2018 CAAS Alumni Hall of Honor Inductee
by Dennis Hinkamp
Vern Jensen Budge grew up in rural Idaho, doing his part in the family beekeeping business: an undertaking that requires focusing as much attention on natural surroundings as on the bees themselves.
“I was working outside all the time,” he says. “That’s probably where I got my attraction to landscapes.”
After high school graduation, Budge left Malad to attend Snow College where he played football for 2 years before serving an LDS mission in what was then called the Western States Mission. He enrolled in engineering at Utah State University, but transferred to landscape architecture, graduating in 1965. Graduate school took Budge away from the familiar landscapes of the West to the University of Illinois Urbana-Champaign, where he earned his master’s degree in urban planning and architecture in 1968. Later that year, he returned to USU as a part-time instructor and was eventually offered a full-time faculty position. He invested the next 35 years in the department and its students, and retired in 2003.
Budge recalls the 1970s as a period of rapid change in landscape architecture―the department and the profession―as greater environmental awareness took hold, fueled by the publishing of Rachel Carson’s Silent Spring. The advent of computers becoming more accessible, and then ubiquitous, helped drive a shift from site planning to large-scale environmental planning. The department attracted students from all over the United States and Canada. As years went by, enrollment in the department trended toward more in-state students, but the accreditation of a master’s degree in landscape architecture drew more national and international students who brought a wide range of experiences and aesthetic sensibilities to the creative and collaborative program.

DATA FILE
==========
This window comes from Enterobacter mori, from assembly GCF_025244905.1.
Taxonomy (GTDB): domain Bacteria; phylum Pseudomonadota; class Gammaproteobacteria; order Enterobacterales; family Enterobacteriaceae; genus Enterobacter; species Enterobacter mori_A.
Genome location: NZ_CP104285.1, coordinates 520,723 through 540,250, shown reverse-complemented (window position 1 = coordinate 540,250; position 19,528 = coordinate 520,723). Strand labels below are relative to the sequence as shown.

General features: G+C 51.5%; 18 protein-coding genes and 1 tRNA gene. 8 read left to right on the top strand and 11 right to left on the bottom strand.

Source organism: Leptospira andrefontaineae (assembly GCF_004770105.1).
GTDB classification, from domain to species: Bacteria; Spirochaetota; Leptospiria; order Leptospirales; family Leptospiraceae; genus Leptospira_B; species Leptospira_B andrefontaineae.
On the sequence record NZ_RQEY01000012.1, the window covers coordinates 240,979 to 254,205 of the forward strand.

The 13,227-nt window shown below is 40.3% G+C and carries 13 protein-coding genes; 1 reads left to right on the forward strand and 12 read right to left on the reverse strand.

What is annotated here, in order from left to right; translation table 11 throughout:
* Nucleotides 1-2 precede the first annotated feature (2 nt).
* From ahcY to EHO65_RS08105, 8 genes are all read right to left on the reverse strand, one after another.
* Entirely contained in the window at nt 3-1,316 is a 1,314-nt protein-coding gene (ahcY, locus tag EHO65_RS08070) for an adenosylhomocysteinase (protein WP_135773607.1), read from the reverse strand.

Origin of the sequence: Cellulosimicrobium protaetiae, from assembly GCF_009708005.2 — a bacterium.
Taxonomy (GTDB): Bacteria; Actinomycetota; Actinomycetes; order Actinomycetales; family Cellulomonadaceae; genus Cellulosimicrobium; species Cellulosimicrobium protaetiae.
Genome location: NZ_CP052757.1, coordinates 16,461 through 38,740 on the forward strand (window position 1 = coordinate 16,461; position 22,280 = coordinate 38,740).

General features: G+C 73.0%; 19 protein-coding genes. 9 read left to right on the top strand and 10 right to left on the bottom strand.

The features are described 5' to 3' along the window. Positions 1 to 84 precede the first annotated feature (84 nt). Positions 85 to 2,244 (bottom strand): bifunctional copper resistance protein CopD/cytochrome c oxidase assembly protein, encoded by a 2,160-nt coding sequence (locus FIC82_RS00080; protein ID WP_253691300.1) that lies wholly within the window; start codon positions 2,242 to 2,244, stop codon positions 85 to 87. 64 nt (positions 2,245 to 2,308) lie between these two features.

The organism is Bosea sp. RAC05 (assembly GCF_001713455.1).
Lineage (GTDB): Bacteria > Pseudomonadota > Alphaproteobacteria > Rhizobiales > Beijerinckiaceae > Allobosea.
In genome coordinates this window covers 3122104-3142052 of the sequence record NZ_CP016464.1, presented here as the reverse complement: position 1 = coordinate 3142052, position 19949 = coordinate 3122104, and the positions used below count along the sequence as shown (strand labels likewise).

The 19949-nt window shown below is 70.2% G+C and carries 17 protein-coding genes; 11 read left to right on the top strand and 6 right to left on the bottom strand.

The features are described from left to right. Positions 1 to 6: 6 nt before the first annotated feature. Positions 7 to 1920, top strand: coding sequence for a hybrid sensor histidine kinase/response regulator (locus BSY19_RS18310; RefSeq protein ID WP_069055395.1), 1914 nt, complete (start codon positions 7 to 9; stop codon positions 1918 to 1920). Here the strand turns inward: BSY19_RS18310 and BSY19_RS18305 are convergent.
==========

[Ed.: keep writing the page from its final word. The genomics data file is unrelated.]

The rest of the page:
Budge recalls the early years of the department, when it was housed in USU’s Mechanical Arts Building (demolished in 1984). It was situated on a beautiful site south of Old Main, but the building itself was falling apart.
“So they didn’t much care what we did with it,” Budge says. “Some students painted the walls whatever color they wanted and others enjoyed repeatedly throwing a javelin into one of the decaying walls. We enjoyed being on that corner of the campus and having a view across the Quad. There were a lot of activities on the Quad, and we had a lot of football games after class out there. In fact, we as a faculty liked to join in. It was a lot of fun. We had a good time with the students and enjoyed being with them. The faculty wasn't that much older than the student body at that time.”
“We were in the classroom with our students for 4 years―sitting next to them and visiting with them, working with them, and going on trips with them. They became like family. That was a huge plus for the department over those many years, and as a result the students felt a personal connection with the university and the department. I think it was unique at the time, and I hope that environment continues at the present time. They were great, great days.”